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Cholangiocarcinoma Patients with a Specific Genetic Biomarker Now have a New Treatment Option

FDA grants approval to Merk & Co. for Keytruda (pembrolizumab)

The hope is that advanced genetic information will one day be able to identify which patients are most likely to benefit from a specific treatment.”
— Marion Schwartz

SALT LAKE CITY, UTAH, USA, June 14, 2017 / -- The U.S. Food and Drug Administration has granted approval to Merck & Co. for the first cancer drug based on a patients' individual genetic characteristics, regardless of where in the body the disease started. Keytruda (pembrolizumab) is for patients with solid tumors identified as having a biomarker called microsatellite instability-high (MSI-H) or mismatch repair deficient (dMMR). This genetic defect activates cells to search out and destroy the cancer.

“This is an important first for the cancer community,” Richard Pazdur, MD, Director of the FDA’s Oncology Center of Excellence, said in a statement. “Until now, the FDA has approved cancer treatments based on where in the body the cancer started—for example, lung or breast cancers. We have now approved a drug based on a tumor’s biomarker without regard to the tumor’s original location.”

Keytruda has been shown to have certain effects that are likely to benefit cholangiocarcinoma patients especially in cases where their tumors continued to grow and spread after past treatment. Of the 149 patients who received Keytruda in clinical trials, 39.6% had a complete or partial response. The response lasted for six months or more for 78% of those patients. Merck is currently conducting further studies in patients with MSI-H or dMMR tumors to verify the treatment benefits of Keytruda.

According to the Cholangiocarcinoma Foundation (CCF) Chief Advocacy Officer, Marion Schwartz, “Molecular profiling provides detailed information about the genetic changes that are present in each patient’s tumor.” It is strongly recommended that all cholangiocarcinoma patients ask to be tested to determine if they have (MSI-H) or other biomarkers that may offer more treatment options.

Due to these exciting developments, CCF is gathering information from ALL cholangiocarcinoma patients about genetic testing. Help us make progress in cancer research by participating in this Brief Survey.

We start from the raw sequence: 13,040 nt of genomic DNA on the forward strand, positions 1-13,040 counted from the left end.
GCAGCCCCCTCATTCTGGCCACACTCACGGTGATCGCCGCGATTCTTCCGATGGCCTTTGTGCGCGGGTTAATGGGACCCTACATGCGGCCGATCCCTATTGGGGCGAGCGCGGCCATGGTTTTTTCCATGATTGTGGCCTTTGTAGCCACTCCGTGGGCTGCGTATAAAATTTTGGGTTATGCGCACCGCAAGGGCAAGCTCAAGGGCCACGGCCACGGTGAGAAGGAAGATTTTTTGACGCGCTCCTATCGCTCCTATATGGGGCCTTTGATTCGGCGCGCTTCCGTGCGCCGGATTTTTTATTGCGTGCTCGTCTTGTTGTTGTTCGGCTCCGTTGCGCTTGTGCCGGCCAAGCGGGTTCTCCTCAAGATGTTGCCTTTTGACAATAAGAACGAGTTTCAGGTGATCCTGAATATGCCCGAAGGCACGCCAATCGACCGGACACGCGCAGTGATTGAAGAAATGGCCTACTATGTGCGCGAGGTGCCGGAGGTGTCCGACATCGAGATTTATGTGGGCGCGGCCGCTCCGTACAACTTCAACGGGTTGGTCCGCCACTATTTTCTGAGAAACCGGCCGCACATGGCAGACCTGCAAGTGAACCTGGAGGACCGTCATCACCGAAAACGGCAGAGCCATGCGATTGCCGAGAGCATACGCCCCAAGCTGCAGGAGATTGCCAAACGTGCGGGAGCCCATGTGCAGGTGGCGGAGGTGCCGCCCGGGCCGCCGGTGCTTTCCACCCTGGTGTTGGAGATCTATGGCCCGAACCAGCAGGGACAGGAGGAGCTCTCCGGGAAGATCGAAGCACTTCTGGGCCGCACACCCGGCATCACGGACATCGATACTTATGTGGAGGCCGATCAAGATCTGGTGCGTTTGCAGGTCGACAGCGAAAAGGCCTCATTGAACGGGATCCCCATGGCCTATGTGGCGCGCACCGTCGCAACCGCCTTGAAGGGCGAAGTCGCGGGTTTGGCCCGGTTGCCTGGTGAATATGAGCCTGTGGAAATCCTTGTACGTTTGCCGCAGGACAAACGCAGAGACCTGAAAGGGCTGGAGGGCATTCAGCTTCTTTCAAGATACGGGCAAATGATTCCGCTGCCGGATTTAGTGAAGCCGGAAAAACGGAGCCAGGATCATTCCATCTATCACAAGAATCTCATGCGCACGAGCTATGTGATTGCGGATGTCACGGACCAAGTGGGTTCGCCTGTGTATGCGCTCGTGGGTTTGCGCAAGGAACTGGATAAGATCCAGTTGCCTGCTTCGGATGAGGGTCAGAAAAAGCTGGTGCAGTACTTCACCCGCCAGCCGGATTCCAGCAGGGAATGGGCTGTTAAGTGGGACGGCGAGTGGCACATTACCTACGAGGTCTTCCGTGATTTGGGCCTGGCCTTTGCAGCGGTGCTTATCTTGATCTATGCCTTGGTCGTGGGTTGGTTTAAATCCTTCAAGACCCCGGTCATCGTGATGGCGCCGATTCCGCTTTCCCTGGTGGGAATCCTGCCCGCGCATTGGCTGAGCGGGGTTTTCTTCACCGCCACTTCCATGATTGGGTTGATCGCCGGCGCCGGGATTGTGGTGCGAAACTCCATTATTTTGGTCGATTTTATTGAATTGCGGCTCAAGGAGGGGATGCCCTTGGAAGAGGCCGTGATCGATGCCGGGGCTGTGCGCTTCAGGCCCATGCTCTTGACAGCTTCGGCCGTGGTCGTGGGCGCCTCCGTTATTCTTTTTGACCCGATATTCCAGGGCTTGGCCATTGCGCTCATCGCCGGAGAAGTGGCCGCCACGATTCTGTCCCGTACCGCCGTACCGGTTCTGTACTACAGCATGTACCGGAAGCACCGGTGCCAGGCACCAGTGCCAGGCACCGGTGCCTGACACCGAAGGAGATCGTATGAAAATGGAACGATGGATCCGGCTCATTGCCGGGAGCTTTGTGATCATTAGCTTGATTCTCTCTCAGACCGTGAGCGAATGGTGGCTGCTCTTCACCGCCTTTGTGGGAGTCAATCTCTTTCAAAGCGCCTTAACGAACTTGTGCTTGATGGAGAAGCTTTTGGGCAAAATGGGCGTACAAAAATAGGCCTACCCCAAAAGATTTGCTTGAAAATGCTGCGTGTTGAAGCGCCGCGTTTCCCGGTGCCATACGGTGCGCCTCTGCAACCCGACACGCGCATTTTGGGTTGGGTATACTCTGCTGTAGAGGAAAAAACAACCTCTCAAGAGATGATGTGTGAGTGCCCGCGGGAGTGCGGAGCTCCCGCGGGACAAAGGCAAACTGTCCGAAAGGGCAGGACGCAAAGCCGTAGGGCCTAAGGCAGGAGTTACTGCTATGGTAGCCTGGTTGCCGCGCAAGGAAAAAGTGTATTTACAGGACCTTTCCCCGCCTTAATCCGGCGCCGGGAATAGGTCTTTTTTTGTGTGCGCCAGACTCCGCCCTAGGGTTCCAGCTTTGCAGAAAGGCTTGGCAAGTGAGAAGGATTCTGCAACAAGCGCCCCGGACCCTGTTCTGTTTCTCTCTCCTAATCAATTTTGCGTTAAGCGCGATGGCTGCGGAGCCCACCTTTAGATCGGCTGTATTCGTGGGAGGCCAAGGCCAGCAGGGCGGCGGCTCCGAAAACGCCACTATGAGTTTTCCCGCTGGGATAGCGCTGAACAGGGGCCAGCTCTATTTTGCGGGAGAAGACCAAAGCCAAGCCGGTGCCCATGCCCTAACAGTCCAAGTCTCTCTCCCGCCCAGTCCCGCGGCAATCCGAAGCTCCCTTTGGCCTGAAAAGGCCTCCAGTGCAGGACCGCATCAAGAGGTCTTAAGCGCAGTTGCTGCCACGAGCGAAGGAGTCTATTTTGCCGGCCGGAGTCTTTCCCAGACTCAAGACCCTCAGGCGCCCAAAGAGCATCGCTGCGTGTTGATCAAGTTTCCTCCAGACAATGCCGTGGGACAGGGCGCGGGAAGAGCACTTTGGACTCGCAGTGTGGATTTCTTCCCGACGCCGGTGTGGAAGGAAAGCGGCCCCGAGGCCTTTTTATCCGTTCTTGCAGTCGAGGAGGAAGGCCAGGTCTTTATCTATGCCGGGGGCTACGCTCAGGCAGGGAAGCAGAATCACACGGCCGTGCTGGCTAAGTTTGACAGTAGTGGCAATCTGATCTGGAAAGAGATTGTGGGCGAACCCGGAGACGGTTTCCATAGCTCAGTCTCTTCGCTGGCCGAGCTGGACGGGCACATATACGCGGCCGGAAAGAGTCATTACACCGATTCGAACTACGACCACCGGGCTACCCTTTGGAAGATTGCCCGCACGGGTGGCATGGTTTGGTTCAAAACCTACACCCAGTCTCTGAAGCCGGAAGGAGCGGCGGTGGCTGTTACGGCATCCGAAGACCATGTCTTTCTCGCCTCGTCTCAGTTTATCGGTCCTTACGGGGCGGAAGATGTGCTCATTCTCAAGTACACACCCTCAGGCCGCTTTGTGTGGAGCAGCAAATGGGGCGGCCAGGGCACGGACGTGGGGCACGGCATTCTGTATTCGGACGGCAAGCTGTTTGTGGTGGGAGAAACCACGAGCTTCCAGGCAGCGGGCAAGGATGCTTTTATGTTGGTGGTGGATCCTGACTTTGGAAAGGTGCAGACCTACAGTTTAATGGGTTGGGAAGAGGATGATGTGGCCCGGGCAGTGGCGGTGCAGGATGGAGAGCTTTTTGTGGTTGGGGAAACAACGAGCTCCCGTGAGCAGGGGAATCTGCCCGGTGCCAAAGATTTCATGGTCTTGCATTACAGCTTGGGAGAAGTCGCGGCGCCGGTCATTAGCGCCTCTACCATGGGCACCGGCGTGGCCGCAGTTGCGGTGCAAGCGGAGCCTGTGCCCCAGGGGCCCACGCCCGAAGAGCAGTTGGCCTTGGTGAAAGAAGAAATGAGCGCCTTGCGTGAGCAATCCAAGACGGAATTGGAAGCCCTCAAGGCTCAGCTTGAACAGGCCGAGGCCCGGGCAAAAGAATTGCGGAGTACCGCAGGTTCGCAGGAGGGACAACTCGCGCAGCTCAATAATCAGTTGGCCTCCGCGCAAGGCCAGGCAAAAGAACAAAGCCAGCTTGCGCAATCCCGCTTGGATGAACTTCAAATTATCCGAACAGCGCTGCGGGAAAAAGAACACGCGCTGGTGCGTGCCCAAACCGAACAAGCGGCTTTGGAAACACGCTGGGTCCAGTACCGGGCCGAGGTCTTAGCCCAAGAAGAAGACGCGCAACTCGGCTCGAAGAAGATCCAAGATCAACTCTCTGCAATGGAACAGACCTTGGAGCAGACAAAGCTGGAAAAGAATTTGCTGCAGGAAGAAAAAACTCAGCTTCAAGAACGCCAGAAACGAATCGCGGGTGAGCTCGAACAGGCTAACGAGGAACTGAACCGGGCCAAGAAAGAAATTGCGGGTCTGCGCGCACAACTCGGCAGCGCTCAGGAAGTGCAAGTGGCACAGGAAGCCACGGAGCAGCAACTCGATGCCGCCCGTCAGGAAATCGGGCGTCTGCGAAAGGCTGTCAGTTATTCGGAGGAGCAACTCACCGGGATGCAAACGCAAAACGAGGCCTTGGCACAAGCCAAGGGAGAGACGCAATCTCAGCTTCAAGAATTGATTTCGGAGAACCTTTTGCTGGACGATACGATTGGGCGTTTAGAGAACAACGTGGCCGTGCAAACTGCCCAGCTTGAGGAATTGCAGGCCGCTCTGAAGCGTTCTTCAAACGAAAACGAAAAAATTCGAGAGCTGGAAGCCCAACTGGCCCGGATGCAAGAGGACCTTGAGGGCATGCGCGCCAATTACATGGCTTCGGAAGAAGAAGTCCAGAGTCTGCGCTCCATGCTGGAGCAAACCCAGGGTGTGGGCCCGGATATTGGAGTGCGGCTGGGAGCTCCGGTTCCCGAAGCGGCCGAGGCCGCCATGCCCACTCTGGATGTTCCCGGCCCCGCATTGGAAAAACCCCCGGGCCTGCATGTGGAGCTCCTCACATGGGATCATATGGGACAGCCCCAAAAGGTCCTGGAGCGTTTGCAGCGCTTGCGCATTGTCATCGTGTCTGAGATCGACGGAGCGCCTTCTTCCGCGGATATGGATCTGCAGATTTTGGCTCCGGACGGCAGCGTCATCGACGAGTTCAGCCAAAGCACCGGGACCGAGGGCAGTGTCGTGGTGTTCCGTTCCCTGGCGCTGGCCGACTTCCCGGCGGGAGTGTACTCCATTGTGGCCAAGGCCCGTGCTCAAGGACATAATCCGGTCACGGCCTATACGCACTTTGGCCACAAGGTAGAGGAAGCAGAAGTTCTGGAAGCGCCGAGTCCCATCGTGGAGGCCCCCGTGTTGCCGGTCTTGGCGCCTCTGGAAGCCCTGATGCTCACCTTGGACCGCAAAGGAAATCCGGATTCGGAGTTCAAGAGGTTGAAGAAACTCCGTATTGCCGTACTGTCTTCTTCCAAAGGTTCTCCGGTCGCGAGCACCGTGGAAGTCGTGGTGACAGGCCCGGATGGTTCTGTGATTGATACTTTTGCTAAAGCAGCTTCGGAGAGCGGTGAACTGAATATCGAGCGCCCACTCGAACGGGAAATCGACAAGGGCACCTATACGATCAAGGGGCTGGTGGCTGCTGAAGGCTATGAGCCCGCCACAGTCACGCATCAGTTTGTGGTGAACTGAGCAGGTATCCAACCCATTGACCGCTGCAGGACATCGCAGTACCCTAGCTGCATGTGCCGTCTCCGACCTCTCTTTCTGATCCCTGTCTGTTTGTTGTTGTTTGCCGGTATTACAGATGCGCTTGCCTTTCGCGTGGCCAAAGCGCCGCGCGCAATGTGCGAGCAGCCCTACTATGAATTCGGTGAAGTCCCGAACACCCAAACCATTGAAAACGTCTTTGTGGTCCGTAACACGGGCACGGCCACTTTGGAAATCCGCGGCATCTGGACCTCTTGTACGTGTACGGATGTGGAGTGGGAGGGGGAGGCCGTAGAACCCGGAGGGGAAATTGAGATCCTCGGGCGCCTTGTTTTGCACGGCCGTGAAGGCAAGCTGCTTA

About the Cholangiocarcinoma Foundation (CCF)
Founded in 2006, the Cholangiocarcinoma Foundation is a global 501(c) (3) non-profit organization whose mission is to find a cure and improve the quality of life for those affected by bile duct cancer.

As a rare and lethal disease, cholangiocarcinoma lacks attention and sufficient resources. There is a vast, unmet need for education about cholangiocarcinoma across the entire disease spectrum - from bench to bedside. For that reason, the Cholangiocarcinoma Foundation continues its efforts to raise awareness of all stakeholders in the cholangiocarcinoma community through advocacy, education, collaboration and research. More information is available at

About Cholangiocarcinoma
Cholangiocarcinoma is a “silent” form of cancer that originates from the cells lining the bile ducts. It is classified as a group of three anatomically distinct cancers grouped according to the location from which they arise: within the bile ducts (intrahepatic), outside the bile ducts (extrahepatic), and in between where the bile ducts exit the liver (perihilar).

The incidence and mortality of cholangiocarcinoma in North America and Europe has increased dramatically in the past few decades. In the U.S., there are now approximately 6,000 new cases diagnosed each year. Rates are highest among Hispanics and Asians, and men appear to have a slightly greater mortality from the disease than women. The highest incidence rates are observed in Eastern and South-Eastern Asia, with a peak registered in Thailand (33.4 per 100,000 in men).

Because patients commonly present with symptoms that mimic those of other ailments, and there is no validated method of early detection, the majority of patients are diagnosed when the cancer is far too advanced to be removed by surgery. In these cases, chemotherapy and radiation therapy are the mainstay of treatment. The dismal 5-year survival rate for cholangiocarcinoma is estimated at 2-15%.

Jordan Giles
Cholangiocarcinoma Foundation
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